In a finding that lifts the odds that the state will approve a controversial $1 billion expansion by Boston Children’s Hospital, a consultant says the project probably won’t drive up medical costs.
Children’s plans to construct an 11-story inpatient building at its campus in the Longwood Medical Area and an eight-story outpatient center in Brookline. Because of the size of the project, public health officials earlier this year required Children’s to hire a consultant to conduct an “independent cost analysis” that examined whether the project was in line with the state’s efforts to control health spending.
The 46-page analysis from Navigant Consulting largely supports hospital officials’ assertions.
“The project is consistent with the Commonwealth’s efforts to meet the health care cost containment goals,” it says. “The project’s short-term and long-term financing are affordable without utilization or pricing changes.”
The expansion will add dozens of new beds where Children’s can treat patients with complex conditions from the Boston area and far beyond. Indeed, the report notes that the hospital’s future growth will come not from local patients, but from patients from other states and countries.
Children’s already has treated rising numbers of patients from the Middle East and other regions of the world. Its share of international patients more than doubled from 2.5 percent of discharges in 2011 to 5.6 percent in 2015, according to the report.
The hospital’s expansion project still needs approval from state public health officials, who review all major clinical construction projects. Officials rarely reject such projects and are expected to consider the Children’s proposal this fall.
Department of Public Health officials said the cost report is “an important element” of the review process and that they are confident in the report’s impartiality.
The Children’s project has faced strong opposition from people upset that it will eliminate the Prouty Garden, a tranquil green space beloved by many patients, families, and hospital employees. Activists fighting to preserve the garden criticized the new cost report.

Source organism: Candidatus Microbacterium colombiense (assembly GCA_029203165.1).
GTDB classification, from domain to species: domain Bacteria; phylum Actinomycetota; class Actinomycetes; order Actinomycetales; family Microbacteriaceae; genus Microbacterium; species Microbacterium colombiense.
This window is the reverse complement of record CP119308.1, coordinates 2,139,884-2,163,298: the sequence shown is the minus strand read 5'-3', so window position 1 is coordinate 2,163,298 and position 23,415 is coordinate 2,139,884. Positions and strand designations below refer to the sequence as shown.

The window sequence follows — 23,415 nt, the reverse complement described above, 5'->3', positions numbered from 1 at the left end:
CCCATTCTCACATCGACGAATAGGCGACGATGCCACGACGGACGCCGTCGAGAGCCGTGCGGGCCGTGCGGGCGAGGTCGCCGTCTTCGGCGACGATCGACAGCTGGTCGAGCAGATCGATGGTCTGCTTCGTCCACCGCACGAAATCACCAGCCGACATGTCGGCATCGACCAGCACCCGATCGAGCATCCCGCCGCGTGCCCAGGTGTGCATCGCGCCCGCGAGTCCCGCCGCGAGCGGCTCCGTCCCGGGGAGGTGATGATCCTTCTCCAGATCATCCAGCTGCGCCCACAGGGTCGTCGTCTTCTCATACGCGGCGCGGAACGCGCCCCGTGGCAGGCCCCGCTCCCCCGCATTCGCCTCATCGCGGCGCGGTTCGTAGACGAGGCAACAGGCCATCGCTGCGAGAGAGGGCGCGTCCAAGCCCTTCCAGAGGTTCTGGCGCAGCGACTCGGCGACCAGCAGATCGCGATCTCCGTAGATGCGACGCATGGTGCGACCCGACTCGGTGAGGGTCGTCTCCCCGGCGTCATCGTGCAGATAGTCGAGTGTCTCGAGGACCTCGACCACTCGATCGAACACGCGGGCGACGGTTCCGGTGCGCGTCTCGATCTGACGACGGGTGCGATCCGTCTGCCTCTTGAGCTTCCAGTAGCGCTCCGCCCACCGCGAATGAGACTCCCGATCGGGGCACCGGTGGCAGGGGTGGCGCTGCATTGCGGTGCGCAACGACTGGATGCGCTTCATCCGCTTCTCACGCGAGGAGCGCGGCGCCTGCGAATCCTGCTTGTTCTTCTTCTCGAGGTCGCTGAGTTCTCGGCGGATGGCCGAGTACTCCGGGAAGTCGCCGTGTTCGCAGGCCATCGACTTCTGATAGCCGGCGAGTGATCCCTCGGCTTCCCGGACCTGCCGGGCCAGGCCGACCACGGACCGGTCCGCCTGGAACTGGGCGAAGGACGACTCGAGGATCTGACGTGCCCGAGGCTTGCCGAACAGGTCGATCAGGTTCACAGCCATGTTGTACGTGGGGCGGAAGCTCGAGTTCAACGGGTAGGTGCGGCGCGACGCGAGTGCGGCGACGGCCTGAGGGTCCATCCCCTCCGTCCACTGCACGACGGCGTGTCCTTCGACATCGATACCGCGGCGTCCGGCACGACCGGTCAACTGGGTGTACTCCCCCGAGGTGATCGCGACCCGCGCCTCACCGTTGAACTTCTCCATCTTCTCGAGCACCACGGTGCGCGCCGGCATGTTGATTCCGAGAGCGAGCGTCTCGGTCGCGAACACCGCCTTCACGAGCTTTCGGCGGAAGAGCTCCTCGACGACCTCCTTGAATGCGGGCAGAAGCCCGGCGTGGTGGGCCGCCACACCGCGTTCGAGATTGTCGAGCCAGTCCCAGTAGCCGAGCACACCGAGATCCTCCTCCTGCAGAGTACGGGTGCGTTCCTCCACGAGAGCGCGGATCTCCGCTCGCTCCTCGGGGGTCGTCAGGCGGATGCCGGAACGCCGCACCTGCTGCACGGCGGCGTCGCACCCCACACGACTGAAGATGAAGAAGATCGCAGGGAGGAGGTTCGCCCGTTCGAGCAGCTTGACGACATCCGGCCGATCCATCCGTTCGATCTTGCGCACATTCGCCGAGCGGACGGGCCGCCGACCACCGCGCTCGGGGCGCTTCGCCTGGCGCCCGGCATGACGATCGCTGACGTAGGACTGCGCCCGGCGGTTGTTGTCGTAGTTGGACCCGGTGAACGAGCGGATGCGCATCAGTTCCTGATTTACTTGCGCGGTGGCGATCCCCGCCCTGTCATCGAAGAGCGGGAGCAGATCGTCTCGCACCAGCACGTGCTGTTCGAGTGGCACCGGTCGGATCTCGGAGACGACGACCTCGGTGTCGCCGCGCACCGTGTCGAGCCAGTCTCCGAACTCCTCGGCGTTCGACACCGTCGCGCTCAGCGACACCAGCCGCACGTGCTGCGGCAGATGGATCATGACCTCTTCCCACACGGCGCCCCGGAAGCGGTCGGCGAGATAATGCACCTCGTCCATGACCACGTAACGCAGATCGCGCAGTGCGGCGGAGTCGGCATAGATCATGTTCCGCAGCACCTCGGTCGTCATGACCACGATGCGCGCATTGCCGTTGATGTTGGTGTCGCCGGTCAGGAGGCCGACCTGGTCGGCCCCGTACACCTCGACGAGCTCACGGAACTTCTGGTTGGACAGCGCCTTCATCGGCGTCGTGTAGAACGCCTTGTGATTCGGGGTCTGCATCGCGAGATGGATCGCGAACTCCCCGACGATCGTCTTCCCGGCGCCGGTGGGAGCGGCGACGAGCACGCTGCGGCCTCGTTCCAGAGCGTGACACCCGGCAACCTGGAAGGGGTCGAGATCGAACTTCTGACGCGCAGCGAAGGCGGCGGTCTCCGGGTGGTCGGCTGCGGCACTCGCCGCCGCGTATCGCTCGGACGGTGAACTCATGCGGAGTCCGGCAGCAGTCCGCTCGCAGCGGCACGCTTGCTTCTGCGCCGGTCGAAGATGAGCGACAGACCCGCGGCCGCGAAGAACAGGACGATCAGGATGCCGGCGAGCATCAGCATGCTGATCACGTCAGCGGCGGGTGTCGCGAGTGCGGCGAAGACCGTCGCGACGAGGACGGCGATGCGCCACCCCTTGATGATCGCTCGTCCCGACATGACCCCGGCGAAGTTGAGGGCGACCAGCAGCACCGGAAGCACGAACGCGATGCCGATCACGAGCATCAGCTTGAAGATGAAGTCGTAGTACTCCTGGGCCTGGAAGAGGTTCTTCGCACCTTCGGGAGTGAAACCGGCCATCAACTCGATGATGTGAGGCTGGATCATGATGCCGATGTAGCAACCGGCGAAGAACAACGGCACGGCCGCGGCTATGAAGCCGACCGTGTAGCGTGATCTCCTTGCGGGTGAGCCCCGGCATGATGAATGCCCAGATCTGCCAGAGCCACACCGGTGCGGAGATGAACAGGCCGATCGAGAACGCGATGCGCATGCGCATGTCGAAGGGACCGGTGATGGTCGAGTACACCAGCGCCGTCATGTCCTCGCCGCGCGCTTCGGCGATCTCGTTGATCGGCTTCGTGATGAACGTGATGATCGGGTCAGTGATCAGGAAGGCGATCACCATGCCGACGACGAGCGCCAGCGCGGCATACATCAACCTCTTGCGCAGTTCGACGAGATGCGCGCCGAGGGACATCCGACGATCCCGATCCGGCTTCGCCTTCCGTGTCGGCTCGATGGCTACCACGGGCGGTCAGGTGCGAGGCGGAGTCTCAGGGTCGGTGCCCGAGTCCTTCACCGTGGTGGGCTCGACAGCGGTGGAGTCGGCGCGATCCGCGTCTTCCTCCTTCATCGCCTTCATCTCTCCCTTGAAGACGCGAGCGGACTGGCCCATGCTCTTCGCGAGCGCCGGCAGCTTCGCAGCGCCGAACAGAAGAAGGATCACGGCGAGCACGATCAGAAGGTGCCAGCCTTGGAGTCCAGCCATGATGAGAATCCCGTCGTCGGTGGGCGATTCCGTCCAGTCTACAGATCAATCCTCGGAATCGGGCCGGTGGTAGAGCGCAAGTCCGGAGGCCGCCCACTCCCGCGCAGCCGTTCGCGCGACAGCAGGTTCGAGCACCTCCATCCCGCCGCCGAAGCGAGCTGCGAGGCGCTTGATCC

The project “is supposed to meet a Massachusetts need,” said John Lynch, a health care consultant who works for a taxpayer group opposed to the project and is writing a rebuttal to the Navigant report. “This doesn’t meet a Massachusetts need. There’s no basis for approving this project on that basis alone.”
Prouty Garden supporters are also suing the hospital over its project. That case is pending.
Hospital officials say they need new buildings to meet the needs of patients with rare and complex diseases who can’t get care elsewhere. In response to the backlash over their decision to build over the Prouty Garden, they promised to build new green spaces.
With the project still under state review, Children’s declined to comment beyond saying it was pleased that “the Navigant analysis provides an independent confirmation that the proposed project is consistent with Massachusetts’ efforts to contain health care costs,” spokesman Rob Graham said in an e-mail.
Children’s is among the highest-priced health care providers in the state, but that is not mentioned in the report. The analysis states that because virtually all of the hospital’s expected patient growth will come from out of state, the added costs will be borne by those national and international patients, not by those who reside in Massachusetts.
A Massachusetts state law sets a target for total medical spending increases at 3.6 percent a year. The state met the goal in 2013 but not in 2014. Figures for 2015 are expected to be released next month.